One Weekend of Rock: Lollapalooza 2010
By Kristi Kates
After several travel-related snafus, our specially-commissioned Lollapalooza spies hit the ground running on Saturday morning in early August for the 2010 edition of the top-notch music festival.
Lolla was expanded this year - the total acreage assigned to the fest in Chicago‘s Grant Park has been increased from 80 to 115, with a couple of the stages moved across the street, along with the environmental and shopping areas. While this made for much easier traversing from one end of the park to the next via a carless Columbus Avenue, attendance was increased, too - so those sweaty masses of people were still the same once you were actually jostling for position in front of one of the stages to watch a show.
That‘s Lolla‘s only real downfall - the massive overload of people (not all of whom are as, er, polite as they should be) - but perhaps festival organizers will reach a happy medium in numbers next year now that they‘ve changed over to the fest‘s cool new layout.
Early on Saturday, Aug. 7, though, the dusty, sunny baseball fields of the grounds were thankfully devoid of people before the gates opened, and everyone was busily setting up - well, pretty much *everything* - in prep for the massive hoards of music fans that would soon arrive.

And arrive they did, to kick off the day taking in tunes from the appropriately-named Morning Benders, Harlem, a revitalized Devo, and Wild Beasts, plus the “huh?“ appearance of Blues Traveler, who, perhaps unsurprisingly, played nothing new.
Saturday afternoon‘s highlights included The Pretenders‘ Chrissie Hynde, and a sharp set from indie-rockers Spoon, who doled out catchy underground hits like “Nobody Gets Me Like You“ and “The Underdog,“ with frontman Britt Daniel decked out in a summer-friendly white tee and white jeans.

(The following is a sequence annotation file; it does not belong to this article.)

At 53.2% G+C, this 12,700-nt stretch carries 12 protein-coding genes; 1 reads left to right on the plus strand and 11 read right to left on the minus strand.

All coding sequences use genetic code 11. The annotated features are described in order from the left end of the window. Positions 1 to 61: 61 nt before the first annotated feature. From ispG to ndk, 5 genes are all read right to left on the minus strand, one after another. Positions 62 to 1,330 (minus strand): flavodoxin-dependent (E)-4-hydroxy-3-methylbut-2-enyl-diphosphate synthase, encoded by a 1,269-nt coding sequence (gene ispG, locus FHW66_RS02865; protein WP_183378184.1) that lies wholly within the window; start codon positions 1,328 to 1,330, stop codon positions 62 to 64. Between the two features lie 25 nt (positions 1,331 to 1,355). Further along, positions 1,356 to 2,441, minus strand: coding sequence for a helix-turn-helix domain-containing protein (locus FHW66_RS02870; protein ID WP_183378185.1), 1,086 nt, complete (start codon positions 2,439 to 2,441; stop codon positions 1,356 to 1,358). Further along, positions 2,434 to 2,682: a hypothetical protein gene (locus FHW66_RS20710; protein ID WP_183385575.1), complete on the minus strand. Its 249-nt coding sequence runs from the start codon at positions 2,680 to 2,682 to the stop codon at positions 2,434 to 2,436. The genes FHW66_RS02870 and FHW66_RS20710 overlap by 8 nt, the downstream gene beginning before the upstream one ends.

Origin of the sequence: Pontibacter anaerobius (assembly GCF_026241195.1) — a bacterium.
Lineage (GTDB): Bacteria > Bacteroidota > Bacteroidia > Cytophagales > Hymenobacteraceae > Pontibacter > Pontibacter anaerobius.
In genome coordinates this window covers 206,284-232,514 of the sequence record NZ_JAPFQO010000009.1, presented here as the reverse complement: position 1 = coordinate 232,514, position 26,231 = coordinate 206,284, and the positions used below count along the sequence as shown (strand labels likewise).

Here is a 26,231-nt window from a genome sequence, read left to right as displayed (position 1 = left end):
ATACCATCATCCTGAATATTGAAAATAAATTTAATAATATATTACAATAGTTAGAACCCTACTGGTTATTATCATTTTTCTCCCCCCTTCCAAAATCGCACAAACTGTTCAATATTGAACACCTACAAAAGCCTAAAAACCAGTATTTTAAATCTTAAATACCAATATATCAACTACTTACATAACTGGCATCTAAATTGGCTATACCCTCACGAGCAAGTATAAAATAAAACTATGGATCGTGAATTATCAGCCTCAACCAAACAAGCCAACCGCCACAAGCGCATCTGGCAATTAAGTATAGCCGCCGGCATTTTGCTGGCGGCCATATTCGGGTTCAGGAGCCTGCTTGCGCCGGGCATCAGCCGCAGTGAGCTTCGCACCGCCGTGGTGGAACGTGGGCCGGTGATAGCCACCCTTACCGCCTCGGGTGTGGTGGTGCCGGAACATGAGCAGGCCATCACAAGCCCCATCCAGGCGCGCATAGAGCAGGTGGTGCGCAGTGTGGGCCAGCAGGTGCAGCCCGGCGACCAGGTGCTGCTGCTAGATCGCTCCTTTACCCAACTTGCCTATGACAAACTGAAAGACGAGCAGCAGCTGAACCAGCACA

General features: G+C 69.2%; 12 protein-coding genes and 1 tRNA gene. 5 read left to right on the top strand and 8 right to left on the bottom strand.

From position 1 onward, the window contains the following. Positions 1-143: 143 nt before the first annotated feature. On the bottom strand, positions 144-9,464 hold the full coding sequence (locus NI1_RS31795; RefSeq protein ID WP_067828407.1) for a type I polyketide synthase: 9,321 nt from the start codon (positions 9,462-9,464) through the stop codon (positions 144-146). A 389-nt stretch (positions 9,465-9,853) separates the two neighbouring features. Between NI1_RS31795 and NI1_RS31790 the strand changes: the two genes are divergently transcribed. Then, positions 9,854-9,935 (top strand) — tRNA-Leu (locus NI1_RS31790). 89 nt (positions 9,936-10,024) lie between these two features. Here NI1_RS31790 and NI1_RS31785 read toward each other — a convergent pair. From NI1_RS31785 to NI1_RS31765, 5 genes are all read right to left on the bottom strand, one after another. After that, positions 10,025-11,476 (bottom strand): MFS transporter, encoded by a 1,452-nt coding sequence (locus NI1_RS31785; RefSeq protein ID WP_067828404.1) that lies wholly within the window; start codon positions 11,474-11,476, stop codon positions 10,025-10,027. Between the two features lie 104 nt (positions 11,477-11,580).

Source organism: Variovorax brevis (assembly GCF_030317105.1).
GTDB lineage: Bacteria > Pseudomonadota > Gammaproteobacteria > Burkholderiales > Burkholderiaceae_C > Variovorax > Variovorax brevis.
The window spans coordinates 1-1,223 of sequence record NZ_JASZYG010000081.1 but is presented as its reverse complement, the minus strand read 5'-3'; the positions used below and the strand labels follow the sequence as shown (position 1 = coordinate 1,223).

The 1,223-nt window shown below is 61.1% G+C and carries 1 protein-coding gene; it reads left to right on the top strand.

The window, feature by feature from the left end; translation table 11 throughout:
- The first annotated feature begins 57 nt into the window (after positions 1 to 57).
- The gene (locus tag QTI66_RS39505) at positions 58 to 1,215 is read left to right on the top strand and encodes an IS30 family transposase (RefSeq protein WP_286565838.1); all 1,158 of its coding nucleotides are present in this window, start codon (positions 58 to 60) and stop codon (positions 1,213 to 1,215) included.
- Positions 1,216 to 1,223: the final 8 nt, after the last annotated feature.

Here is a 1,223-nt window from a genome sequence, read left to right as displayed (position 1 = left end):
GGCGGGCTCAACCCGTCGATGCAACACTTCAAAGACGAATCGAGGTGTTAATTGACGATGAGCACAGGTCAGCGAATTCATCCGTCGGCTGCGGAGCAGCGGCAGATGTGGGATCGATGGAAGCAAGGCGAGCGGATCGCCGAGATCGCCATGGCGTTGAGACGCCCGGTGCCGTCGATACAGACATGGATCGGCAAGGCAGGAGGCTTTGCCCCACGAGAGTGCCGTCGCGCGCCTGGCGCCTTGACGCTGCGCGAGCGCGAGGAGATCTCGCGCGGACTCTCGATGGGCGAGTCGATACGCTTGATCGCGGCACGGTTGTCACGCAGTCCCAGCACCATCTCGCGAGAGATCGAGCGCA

Plenty of Saturday‘s overheard conversations were about the two headliner shows the previous (Friday) evening. At one end of the park, Lady Gaga and her fans aka ‘little monsters‘ took over; Gaga‘s stage set consisted of plenty of Vegas-worthy elements, from her way-over-the-top costumes to an oversized “crashed bus.“
But as usual, Gaga‘s performance was far more flash (and cursing) than actual musical substance, and the goggling Gaga hoards in their copycat Gaga costumes were reportedly more than equalled by the massive hipster crowd at the other side of the fest, who were taking in a rare live appearance this year by Friday‘s co-headliners, the NYC indie-smart-rockers The Strokes.
The Strokes, fronted by a leather-jacketed, sunglass-wearing Julian Casablancas (who also dropped a solo album of his own this year), stood coolly onstage in fine hipster form, reeling calmly through sharp, focused hits like “Last Night,“ “Reptilia,“ and opener “Vision of Division.“ It may have been their first show in four years, but everyone agreed that the band played as deftly as ever, unshaken by their newly major stage presence and properly stirring up the crowd to singalongs and cheering.

As Saturday continued into evening, the battle was on between Phoenix and Green Day, the night‘s pair of headliners.